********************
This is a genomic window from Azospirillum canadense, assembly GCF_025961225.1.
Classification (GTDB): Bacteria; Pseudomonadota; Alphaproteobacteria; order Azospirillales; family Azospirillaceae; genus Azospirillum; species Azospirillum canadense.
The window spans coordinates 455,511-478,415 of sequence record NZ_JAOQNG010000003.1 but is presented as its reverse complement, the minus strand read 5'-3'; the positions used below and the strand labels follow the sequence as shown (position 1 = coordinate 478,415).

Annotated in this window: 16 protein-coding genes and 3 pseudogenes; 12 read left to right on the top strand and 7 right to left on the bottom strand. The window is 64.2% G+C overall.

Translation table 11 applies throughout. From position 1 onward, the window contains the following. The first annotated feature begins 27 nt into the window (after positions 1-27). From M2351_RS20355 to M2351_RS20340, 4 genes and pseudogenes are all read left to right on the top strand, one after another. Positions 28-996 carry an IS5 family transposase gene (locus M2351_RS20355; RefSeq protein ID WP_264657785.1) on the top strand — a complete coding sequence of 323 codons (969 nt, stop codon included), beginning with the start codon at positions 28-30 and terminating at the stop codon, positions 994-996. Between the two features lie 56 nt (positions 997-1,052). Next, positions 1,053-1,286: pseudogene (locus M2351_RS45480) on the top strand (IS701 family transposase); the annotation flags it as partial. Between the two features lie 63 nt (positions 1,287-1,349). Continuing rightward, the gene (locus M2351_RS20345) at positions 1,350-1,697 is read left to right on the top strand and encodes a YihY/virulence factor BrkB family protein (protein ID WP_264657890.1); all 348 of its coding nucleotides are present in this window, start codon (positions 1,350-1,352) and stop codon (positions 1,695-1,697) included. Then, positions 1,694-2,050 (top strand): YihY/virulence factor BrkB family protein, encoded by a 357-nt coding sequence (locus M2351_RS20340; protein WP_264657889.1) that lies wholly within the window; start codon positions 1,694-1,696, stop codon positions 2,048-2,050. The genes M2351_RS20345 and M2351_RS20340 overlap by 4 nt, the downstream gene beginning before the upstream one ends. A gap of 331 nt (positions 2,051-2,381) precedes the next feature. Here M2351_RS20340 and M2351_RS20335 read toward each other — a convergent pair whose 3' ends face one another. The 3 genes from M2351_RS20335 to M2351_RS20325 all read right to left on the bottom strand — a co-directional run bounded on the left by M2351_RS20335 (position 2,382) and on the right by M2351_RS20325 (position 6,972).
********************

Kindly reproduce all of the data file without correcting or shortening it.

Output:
This is a genomic window from Azospirillum canadense, assembly GCF_025961225.1.
Classification (GTDB): Bacteria; Pseudomonadota; Alphaproteobacteria; order Azospirillales; family Azospirillaceae; genus Azospirillum; species Azospirillum canadense.
The window spans coordinates 455,511-478,415 of sequence record NZ_JAOQNG010000003.1 but is presented as its reverse complement, the minus strand read 5'-3'; the positions used below and the strand labels follow the sequence as shown (position 1 = coordinate 478,415).

Annotated in this window: 16 protein-coding genes and 3 pseudogenes; 12 read left to right on the top strand and 7 right to left on the bottom strand. The window is 64.2% G+C overall.

Translation table 11 applies throughout. From position 1 onward, the window contains the following. The first annotated feature begins 27 nt into the window (after positions 1-27). From M2351_RS20355 to M2351_RS20340, 4 genes and pseudogenes are all read left to right on the top strand, one after another. Positions 28-996 carry an IS5 family transposase gene (locus M2351_RS20355; RefSeq protein ID WP_264657785.1) on the top strand — a complete coding sequence of 323 codons (969 nt, stop codon included), beginning with the start codon at positions 28-30 and terminating at the stop codon, positions 994-996. Between the two features lie 56 nt (positions 997-1,052). Next, positions 1,053-1,286: pseudogene (locus M2351_RS45480) on the top strand (IS701 family transposase); the annotation flags it as partial. Between the two features lie 63 nt (positions 1,287-1,349). Continuing rightward, the gene (locus M2351_RS20345) at positions 1,350-1,697 is read left to right on the top strand and encodes a YihY/virulence factor BrkB family protein (protein ID WP_264657890.1); all 348 of its coding nucleotides are present in this window, start codon (positions 1,350-1,352) and stop codon (positions 1,695-1,697) included. Then, positions 1,694-2,050 (top strand): YihY/virulence factor BrkB family protein, encoded by a 357-nt coding sequence (locus M2351_RS20340; protein WP_264657889.1) that lies wholly within the window; start codon positions 1,694-1,696, stop codon positions 2,048-2,050. The genes M2351_RS20345 and M2351_RS20340 overlap by 4 nt, the downstream gene beginning before the upstream one ends. A gap of 331 nt (positions 2,051-2,381) precedes the next feature. Here M2351_RS20340 and M2351_RS20335 read toward each other — a convergent pair whose 3' ends face one another. The 3 genes from M2351_RS20335 to M2351_RS20325 all read right to left on the bottom strand — a co-directional run bounded on the left by M2351_RS20335 (position 2,382) and on the right by M2351_RS20325 (position 6,972).